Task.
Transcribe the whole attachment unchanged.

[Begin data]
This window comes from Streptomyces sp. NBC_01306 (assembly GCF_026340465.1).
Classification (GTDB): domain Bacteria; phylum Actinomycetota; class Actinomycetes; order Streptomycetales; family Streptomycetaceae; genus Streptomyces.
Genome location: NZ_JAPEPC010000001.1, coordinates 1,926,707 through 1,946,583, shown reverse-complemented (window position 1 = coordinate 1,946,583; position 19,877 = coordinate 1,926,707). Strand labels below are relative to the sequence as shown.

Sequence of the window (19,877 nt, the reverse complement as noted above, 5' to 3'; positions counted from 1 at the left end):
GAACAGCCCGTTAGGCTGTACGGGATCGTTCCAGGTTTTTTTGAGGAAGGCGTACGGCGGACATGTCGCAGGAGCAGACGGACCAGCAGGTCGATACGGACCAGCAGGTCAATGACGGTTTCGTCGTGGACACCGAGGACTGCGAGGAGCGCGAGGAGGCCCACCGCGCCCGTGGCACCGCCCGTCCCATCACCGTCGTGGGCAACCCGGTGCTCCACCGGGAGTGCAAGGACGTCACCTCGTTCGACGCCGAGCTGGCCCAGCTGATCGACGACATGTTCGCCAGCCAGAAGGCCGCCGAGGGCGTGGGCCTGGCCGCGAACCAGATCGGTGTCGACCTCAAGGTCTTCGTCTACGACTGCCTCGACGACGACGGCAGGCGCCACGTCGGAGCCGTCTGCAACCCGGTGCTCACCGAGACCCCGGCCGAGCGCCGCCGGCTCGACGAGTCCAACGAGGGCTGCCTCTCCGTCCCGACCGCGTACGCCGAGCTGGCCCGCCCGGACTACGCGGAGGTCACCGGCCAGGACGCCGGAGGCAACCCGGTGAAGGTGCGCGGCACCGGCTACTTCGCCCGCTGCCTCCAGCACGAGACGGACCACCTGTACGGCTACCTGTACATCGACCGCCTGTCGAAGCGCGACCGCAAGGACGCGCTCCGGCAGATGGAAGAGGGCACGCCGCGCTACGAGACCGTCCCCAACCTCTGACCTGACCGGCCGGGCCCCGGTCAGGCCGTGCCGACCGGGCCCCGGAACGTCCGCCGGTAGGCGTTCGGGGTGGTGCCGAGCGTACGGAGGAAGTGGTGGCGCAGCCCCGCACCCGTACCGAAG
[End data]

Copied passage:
This window comes from Streptomyces sp. NBC_01306 (assembly GCF_026340465.1).
Classification (GTDB): domain Bacteria; phylum Actinomycetota; class Actinomycetes; order Streptomycetales; family Streptomycetaceae; genus Streptomyces.
Genome location: NZ_JAPEPC010000001.1, coordinates 1,926,707 through 1,946,583, shown reverse-complemented (window position 1 = coordinate 1,946,583; position 19,877 = coordinate 1,926,707). Strand labels below are relative to the sequence as shown.

Sequence of the window (19,877 nt, the reverse complement as noted above, 5' to 3'; positions counted from 1 at the left end):
GAACAGCCCGTTAGGCTGTACGGGATCGTTCCAGGTTTTTTTGAGGAAGGCGTACGGCGGACATGTCGCAGGAGCAGACGGACCAGCAGGTCGATACGGACCAGCAGGTCAATGACGGTTTCGTCGTGGACACCGAGGACTGCGAGGAGCGCGAGGAGGCCCACCGCGCCCGTGGCACCGCCCGTCCCATCACCGTCGTGGGCAACCCGGTGCTCCACCGGGAGTGCAAGGACGTCACCTCGTTCGACGCCGAGCTGGCCCAGCTGATCGACGACATGTTCGCCAGCCAGAAGGCCGCCGAGGGCGTGGGCCTGGCCGCGAACCAGATCGGTGTCGACCTCAAGGTCTTCGTCTACGACTGCCTCGACGACGACGGCAGGCGCCACGTCGGAGCCGTCTGCAACCCGGTGCTCACCGAGACCCCGGCCGAGCGCCGCCGGCTCGACGAGTCCAACGAGGGCTGCCTCTCCGTCCCGACCGCGTACGCCGAGCTGGCCCGCCCGGACTACGCGGAGGTCACCGGCCAGGACGCCGGAGGCAACCCGGTGAAGGTGCGCGGCACCGGCTACTTCGCCCGCTGCCTCCAGCACGAGACGGACCACCTGTACGGCTACCTGTACATCGACCGCCTGTCGAAGCGCGACCGCAAGGACGCGCTCCGGCAGATGGAAGAGGGCACGCCGCGCTACGAGACCGTCCCCAACCTCTGACCTGACCGGCCGGGCCCCGGTCAGGCCGTGCCGACCGGGCCCCGGAACGTCCGCCGGTAGGCGTTCGGGGTGGTGCCGAGCGTACGGAGGAAGTGGTGGCGCAGCCCCGCACCCGTACCGAAG